November 30, 2014

RGR, LLC v. Settle - $2.5M Railroad Crash Verdict Affirmed in Part

Railway crashes and accidents result in hundreds of deaths each year, according to the Federal Railway Administration, which reported a total of 1,734 train accidents in 2012. traintracks1.jpg

In comparison to the enormous carnage seen on America's roadways involving solely motor vehicles (causing an estimated 33,000 deaths annually), it might seem a minor problem. However, 700 deaths in a single year - 2012 - is cause for concern. That's only slightly fewer than the number of people killed in recreational boating incidents, so it warrants the attention of motorists.

Just recently in Alabama, a 27-year-old former contestant on the hit show "Survivor" was killed in Birmingham while working as a conductor when an axle on one of the cars derailed and he was thrown into another car in the yard.

Some of the more common causes of train accidents in Alabama include:


  • Failing mechanics

  • Malfunctioning lights or signals

  • Inadequate track maintenance

  • Failure to install/maintain safety gates

  • Unprotected crossings

  • Conductor negligence

  • Defective train or parts

Continue reading "RGR, LLC v. Settle - $2.5M Railroad Crash Verdict Affirmed in Part" »

October 10, 2014

Bruns v. City of Centralia - Distraction in Premises Liability

Typically the topic of "distraction" in injury law is most closely associated with motor vehicle accidents. And of course, it's relevant in that context, as distraction behind the wheel is extremely dangerous. But it's worthy of discussion in other areas of personal injury law as well, including premises liability.
asphaltcrack.jpg
The "distraction doctrine" holds that if the property owner had reason to suspect an individual on site may not have appreciated a danger - even an open and obvious one - due to distraction or preoccupation - he or she would still have had a duty to correct or warn.

In the recent Illinois Supreme Court case of Bruns v. City of Centralia, plaintiff asserted the distraction doctrine as an exception to the open and obvious danger of a large, hazardous crack in a sidewalk in front of an eye clinic on which the elderly plaintiff tripped and fell. Plaintiff argued the city should have reasonably foreseen a pedestrian would become distracted while walking up to the clinic, and the appellate court agreed. However, the state supreme court reversed on the grounds that the simple act of looking up does not impose on defendant a duty to protect a plaintiff from an open and obvious defect.

Continue reading "Bruns v. City of Centralia - Distraction in Premises Liability" »

September 25, 2014

Rose v. Highway Equipment Co. - Overcoming Pure Contributory Negligence Standard in Alabama

The product liability lawsuit brought in Massachusetts by a man whose hand was mangled by lawn machinery failed after a jury apportioned him 73 percent fault for his own injury. In that state, plaintiffs who hold 50 percent of the fault or more for their own injury are barred from collecting on a claim.
cogsandwheels.jpg
In Alabama, our Montgomery injury lawyers know our courts follow a much stricter standard. In fact, we are one of just five states following the pure contributory negligence model, which holds a plaintiff who holds any percentage of fault for his own injuries will be barred from bringing a claim.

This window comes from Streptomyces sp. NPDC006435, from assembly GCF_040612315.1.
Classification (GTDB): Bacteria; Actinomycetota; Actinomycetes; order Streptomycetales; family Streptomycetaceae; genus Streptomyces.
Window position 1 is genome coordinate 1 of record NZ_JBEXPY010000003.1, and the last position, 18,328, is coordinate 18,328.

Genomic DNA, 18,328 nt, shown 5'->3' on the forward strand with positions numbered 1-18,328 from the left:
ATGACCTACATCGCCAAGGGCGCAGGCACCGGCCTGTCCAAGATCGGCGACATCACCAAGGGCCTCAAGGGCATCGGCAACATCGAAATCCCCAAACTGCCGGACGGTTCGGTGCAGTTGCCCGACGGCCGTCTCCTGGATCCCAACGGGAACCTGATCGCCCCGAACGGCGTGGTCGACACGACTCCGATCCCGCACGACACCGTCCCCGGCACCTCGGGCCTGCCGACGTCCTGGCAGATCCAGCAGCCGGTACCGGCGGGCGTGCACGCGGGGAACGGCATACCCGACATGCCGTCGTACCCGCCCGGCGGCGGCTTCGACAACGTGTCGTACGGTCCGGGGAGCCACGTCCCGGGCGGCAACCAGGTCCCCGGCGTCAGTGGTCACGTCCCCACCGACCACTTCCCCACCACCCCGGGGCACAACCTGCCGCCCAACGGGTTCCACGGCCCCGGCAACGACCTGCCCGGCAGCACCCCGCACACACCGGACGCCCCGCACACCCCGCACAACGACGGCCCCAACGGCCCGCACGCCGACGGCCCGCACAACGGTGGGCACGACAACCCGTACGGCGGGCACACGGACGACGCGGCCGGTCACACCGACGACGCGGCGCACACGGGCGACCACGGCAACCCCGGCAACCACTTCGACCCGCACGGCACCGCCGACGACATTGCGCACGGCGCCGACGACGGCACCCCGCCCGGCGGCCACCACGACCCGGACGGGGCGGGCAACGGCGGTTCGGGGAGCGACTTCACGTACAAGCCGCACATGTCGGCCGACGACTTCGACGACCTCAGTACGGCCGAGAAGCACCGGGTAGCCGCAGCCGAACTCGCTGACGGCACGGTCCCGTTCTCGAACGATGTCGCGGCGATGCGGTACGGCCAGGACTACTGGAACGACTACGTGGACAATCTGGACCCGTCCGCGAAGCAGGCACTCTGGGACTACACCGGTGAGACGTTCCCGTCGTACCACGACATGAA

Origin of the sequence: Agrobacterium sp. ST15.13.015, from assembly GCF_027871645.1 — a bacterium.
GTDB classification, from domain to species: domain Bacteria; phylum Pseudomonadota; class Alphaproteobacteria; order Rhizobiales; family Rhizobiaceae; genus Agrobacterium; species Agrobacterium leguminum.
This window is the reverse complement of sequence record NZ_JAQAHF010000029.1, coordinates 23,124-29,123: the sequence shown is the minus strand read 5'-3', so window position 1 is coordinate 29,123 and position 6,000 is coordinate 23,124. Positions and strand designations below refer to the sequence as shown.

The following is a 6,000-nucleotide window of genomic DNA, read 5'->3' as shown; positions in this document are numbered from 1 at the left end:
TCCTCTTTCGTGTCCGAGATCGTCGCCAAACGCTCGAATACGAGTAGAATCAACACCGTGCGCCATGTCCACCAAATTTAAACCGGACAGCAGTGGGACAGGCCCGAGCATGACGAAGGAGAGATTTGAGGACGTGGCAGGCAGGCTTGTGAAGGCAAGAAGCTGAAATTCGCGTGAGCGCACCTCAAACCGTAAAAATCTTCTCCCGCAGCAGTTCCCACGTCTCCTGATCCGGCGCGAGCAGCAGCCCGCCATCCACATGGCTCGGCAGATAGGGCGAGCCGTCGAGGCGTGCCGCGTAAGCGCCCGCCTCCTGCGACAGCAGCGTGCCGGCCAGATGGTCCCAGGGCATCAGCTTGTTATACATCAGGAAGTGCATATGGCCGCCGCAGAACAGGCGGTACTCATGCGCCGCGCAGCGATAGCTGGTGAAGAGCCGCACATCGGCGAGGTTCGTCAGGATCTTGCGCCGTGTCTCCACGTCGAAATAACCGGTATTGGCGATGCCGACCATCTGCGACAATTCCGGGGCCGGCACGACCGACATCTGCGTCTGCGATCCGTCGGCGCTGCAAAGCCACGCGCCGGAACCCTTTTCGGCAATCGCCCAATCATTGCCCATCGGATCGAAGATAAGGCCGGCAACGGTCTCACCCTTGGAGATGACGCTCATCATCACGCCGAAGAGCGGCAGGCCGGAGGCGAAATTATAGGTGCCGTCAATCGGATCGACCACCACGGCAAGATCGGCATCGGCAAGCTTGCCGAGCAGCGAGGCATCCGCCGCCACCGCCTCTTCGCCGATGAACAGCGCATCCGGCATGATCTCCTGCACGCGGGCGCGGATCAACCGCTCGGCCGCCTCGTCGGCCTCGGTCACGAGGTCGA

Per the 2002 Alabama Supreme Court ruling in H.R.H. Metals, Inc. v. Miller, a defendant proves contributory negligence by showing the plaintiff failed to exercise reasonable care.

Continue reading "Rose v. Highway Equipment Co. - Overcoming Pure Contributory Negligence Standard in Alabama" »

September 18, 2014

Ainsworth v. Chandler - Plaintiff Status in Premises Liability Claim

The most common type of premises liability lawsuit in Alabama arises as a result of a "slip-and-fall" or "trip-and-fall." Circumstances vary widely, but tend to involve injuries caused by falling as a result of tripping or slipping as a consequence of liquid or debris on floors, uneven surfaces or defects in the ground, poor lighting or some other hazardous condition.
stairs1.jpg
However, simply proving injury on a person's property is not enough. State law burdens plaintiffs with many requirements. Included is establishment of duty according to plaintiff's status on site, as well as a prima facie (first impression) showing that the foreign substance or object caused the fall and the defendant knew or should have known of it at the time of the fall and failed to address it. The requirements may differ slightly if the alleged hazard was a property defect, rather than a foreign substance. However, in either case, the plaintiff's on-site status will be key.

Our Montgomery injury lawyers know the differentiation will determine the duty defendant owed the plaintiff.

Continue reading "Ainsworth v. Chandler - Plaintiff Status in Premises Liability Claim" »

September 14, 2014

Henkel v. Norman - Private Property Owner's Duty to Warn

When it comes to premises liability, it doesn't matter if you are the owner of a big-chain box store or a modest property in the suburbs. Property owners have a duty to keep premises reasonably free of hazards. Failing this, the property owner must offer adequate warning.
wetwood.jpg
Failure to do this resulting in injury could prompt a civil lawsuit.

Our Montgomery fall injury lawyers know the mere fact that someone suffers an injury on-site is not proof of negligence on the part of the property owner. Hose v. Win-Dixie Montgomery, Inc. 658 So.2d 403, 404 (Ala.1995). What must be shown is the premises owner failed to use reasonable care in maintaining its premises in a reasonably safe manner. Injured parties bear the burden of proof in these cases.